“Bapakku anggrek bulan, putih dari hutan. Ibuku mawar merah di taman, dekat pagar pekarangan. Bertemu suatu pagi di pelabuhan. Melahirkanku. Bayi merah muda kemboja. Bunga kuburan.”
Nukila Amal has caught my attention from her very first start back in 2003. I remember finding the most quotable line from her first book, Cala Ibi.
Since then I knew that I was going to set my eyes on her future works. Which was unlikely, because after Cala Ibi, Amal did not write that much, if there was any, mostly short stories—and I am surely grateful that a publisher took the initiative to collect and republish the stories into books. Including this one, Laluba.
What I like about Amal’s writing is the depth or her prose. Her chosen words and her wordplay. At first you might think those words might actually meaningless, just like the garnishes on your plate of steak or fake flowers on your birthday cake—just to find that you are totally wrong. She crafted her words that way that if you’re not careful enough you might miss the meaning behind the symbols. I don’t think she did that on purpose to impress people rather than just to amuse herself or for the sake of a writing experiment.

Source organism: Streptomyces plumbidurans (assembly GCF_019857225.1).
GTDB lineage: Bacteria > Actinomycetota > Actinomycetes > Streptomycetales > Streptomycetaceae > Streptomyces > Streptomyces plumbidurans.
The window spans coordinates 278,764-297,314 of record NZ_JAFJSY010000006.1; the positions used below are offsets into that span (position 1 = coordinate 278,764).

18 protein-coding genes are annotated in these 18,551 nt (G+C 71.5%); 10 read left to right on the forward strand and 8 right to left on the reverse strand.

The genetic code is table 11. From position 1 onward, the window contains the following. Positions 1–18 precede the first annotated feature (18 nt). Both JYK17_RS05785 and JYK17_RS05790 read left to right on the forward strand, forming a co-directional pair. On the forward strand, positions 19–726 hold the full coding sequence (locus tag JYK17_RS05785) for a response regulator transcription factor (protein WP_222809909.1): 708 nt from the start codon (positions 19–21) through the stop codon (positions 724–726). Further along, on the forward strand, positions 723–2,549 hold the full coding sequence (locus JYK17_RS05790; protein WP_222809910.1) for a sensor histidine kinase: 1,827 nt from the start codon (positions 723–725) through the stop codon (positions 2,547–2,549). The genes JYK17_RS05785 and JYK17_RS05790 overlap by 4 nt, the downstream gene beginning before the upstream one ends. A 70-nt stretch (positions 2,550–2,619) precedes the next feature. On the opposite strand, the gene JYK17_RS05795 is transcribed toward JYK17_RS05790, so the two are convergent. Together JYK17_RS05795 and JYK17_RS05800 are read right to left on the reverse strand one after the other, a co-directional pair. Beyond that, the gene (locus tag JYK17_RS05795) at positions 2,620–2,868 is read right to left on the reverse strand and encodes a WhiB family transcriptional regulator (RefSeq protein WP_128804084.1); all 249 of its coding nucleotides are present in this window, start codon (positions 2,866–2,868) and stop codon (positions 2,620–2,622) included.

I remembered one day reading her interview in one woman’s publication which was done in email correspondency because she refused to be in the spotlight rather than for the writing itself. An attitude less seen in social media madness these days. And oh I love her for that.
If you’re into literature and lyrical wordplay, I truly recommend all of Nukila Amal’s books for you.
“Aku telah lelah berdoa, bahkan doa-doa itu tak pernah untukku sendiri, tapi untuk semua manusia-manusia malang. Kudoakan juga hati manusia-manusia yang mencintai-Mu, tapi tak bisa mencintai sesama dengan hati itu.” [Laluba]